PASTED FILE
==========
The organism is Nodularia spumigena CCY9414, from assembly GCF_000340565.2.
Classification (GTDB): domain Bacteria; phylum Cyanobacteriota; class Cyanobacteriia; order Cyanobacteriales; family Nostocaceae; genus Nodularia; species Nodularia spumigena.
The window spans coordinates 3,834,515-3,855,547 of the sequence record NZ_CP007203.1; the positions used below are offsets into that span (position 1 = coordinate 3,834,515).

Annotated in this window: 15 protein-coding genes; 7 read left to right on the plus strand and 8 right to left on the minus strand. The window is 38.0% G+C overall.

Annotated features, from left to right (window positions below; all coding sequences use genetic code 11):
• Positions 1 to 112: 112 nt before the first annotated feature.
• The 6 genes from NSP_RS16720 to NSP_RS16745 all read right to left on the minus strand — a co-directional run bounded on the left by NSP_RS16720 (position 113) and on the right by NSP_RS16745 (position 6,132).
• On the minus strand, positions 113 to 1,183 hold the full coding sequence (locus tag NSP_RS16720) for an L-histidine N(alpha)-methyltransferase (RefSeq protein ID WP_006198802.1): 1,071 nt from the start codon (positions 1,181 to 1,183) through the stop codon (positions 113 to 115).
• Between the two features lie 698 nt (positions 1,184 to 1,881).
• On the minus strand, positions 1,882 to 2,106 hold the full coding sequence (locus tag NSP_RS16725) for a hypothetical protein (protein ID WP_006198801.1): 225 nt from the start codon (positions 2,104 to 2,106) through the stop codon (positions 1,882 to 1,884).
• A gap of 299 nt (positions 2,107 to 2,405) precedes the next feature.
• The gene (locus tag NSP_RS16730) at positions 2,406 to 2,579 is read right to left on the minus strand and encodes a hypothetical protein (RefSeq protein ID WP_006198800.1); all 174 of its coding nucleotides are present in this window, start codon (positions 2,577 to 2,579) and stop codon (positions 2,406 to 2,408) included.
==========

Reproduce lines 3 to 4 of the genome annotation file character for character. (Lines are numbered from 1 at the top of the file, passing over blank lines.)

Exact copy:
The window spans coordinates 3,834,515-3,855,547 of the sequence record NZ_CP007203.1; the positions used below are offsets into that span (position 1 = coordinate 3,834,515).

Annotated in this window: 15 protein-coding genes; 7 read left to right on the plus strand and 8 right to left on the minus strand. The window is 38.0% G+C overall.